In this scene from The Little Mermaid, viewers can see some familiar Disney faces by looking closely (source: SlipTalk)
So you think you’re a big Disney fan, huh? The biggest out there?
Well, there’s only one way to find out for sure. Answer one question: did you know that some Disney movies secretly show characters from other movies in the background? Yep, believe it. They’re difficult to see sometimes, but they’re there.
Here are some examples of hidden Disney characters…
The Little Mermaid
During King Triton’s entrance, you can see some friendly figures: Goofy, Mickey Mouse, and Donald Duck.
During the Twilight Barking scene, there’s a quick shot of Lady and The Tramp.
In the pile of the Sultan’s toys, you can spot the Beast among them.
The Hunchback of Notre Dame
Within the red circles, you can see the Magic Carpet from Aladdin, Belle from Beauty and the Beast, and Pumbaa from The Lion King.
The Great Mouse Detective
Look closely and you’ll notice one of the mice is not actually a mouse. It’s Alice in Wonderland’s Bill the Lizard.
The Little Mermaid
In the wedding scene, look quickly and see The Grand Duke and The King from Cinderella.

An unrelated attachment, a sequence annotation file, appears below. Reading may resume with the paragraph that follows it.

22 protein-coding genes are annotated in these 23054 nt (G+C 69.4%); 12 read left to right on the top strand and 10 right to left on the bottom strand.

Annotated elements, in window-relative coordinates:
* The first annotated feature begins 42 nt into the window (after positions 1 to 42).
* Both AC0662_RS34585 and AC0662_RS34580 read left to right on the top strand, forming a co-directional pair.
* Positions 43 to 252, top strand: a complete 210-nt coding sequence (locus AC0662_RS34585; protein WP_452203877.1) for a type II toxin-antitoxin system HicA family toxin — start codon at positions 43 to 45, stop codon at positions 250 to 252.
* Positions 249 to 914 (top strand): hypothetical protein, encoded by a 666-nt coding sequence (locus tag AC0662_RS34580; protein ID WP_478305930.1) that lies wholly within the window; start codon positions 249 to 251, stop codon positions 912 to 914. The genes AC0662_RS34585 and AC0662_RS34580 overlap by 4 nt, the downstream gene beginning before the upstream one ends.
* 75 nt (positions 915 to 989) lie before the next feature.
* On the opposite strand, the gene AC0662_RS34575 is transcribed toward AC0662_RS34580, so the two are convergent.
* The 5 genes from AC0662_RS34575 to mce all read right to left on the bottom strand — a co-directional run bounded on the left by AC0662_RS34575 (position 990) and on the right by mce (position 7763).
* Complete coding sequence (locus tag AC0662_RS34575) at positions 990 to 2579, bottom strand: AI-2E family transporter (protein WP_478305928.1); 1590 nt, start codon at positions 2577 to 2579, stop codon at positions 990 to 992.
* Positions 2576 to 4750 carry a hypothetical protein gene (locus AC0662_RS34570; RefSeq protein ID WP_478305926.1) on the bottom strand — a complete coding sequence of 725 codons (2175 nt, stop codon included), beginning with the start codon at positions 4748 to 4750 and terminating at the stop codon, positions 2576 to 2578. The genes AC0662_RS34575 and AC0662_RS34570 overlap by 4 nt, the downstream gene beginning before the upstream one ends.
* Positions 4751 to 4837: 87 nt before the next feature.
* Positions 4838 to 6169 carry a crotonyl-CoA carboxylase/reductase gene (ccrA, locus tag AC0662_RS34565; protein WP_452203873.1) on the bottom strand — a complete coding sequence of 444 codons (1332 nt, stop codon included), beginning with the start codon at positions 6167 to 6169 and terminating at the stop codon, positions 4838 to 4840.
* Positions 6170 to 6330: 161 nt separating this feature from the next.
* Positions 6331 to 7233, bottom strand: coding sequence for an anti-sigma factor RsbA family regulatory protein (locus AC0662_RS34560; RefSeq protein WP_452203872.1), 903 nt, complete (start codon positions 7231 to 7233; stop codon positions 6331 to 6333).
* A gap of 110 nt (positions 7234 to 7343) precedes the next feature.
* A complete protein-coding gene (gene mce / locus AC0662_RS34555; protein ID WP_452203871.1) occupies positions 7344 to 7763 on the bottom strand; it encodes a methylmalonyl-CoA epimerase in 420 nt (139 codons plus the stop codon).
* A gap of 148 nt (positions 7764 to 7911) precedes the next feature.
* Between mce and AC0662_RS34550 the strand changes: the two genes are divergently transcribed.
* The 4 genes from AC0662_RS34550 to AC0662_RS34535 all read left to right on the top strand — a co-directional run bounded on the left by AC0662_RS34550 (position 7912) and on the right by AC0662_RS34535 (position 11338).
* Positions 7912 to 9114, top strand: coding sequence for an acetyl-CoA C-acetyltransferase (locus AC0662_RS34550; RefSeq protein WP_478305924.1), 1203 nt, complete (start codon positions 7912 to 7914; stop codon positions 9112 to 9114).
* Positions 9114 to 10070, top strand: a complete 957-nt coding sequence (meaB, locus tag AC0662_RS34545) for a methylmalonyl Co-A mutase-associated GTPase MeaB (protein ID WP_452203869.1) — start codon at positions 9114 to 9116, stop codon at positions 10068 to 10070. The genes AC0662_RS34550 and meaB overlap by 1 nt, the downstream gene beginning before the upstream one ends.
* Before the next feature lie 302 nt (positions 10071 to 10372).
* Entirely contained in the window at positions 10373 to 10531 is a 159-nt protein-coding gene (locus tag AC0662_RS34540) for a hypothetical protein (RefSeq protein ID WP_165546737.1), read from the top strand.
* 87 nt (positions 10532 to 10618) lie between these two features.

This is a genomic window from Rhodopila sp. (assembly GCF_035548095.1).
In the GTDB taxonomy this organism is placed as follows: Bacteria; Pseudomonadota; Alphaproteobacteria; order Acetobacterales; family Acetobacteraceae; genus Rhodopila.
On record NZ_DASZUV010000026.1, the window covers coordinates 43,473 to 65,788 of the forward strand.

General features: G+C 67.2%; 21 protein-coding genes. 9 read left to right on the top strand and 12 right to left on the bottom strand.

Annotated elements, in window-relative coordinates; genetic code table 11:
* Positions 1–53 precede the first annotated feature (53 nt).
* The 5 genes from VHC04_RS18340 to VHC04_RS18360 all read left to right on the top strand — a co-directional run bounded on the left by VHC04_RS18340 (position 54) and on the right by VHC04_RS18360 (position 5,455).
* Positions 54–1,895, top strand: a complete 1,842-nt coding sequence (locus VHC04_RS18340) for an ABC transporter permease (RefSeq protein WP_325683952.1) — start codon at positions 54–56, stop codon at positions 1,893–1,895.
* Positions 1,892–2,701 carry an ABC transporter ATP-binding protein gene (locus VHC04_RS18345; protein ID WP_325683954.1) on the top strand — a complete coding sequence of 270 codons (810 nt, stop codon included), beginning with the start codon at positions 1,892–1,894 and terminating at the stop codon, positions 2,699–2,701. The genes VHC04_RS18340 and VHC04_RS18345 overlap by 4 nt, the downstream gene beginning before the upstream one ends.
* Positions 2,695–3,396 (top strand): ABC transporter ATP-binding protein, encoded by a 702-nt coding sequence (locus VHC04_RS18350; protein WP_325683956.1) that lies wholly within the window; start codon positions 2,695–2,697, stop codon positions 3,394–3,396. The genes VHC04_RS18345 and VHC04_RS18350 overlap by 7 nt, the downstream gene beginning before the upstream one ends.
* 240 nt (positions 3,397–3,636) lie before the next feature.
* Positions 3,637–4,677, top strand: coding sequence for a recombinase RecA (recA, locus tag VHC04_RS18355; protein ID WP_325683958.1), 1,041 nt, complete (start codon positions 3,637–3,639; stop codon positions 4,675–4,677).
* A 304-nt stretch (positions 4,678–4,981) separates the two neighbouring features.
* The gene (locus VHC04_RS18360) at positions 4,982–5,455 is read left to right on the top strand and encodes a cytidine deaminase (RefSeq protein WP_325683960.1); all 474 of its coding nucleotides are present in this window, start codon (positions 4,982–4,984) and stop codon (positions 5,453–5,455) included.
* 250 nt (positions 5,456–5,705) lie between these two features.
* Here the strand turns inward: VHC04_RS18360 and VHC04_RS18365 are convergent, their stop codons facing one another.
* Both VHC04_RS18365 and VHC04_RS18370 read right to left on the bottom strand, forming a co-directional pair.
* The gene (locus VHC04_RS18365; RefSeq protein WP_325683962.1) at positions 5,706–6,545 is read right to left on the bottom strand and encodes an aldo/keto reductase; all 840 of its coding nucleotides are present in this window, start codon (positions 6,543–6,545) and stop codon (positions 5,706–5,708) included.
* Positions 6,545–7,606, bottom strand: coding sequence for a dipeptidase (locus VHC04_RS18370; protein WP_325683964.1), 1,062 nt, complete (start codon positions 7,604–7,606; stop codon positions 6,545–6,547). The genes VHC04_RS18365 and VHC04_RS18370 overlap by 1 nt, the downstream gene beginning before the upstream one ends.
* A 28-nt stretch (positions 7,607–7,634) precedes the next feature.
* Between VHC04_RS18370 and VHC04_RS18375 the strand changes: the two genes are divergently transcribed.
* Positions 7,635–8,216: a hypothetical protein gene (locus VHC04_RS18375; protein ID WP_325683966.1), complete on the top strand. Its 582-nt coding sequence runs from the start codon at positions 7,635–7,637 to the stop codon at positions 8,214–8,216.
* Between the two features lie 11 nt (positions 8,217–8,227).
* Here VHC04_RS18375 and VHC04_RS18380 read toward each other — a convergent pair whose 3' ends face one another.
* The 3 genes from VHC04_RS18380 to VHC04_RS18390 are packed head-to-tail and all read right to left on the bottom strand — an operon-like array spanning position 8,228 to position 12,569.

Do you see Nemo from Finding Nemo?
Oliver and Company
Would you look at that — Ratigan from The Great Mouse Adventure and good ol’ Scooby-Doo.
The Nemean Lion in Hercules that dies is actually Scar from The Lion King.
The Princess and the Frog
Right in the first scene of the movie, you’ll see a woman beating out a carpet…Aladdin’s Magic Carpet.
Lilo & Stitch
You know that face right? It’s Dumbo!
This is a 3-in-1 deal. You probably didn’t notice these books sitting around while Rapunzel and Flynn read:
– Sleeping Beauty sits by the window
– Beauty and the Beast lies on the ground
– Little Mermaid rests on the side table
Take a look at those dishes and that tea set. If you’re a true Disney fan, you’ll notice that they’re Mrs. Potts and Chip from Beauty and the Beast.
Other Instances of Disney Borrowing from Itself
In response to allegations that Disney reused animation templates from previous Disney scenes, Floyd Norman, a Disney legend who worked on a lot of Disney films, responded thusly:
“It’s actually harder and takes longer to redraw an existing sequence,” Norman said. “It’s a lot faster and easier to just do new animation, and it’s a lot more fun for the animators. But Woolie liked to play it safe and use stuff he knew would work. That’s all it was.”
Here’s a YouTube video that compiles all the examples of recycled Disney scenes: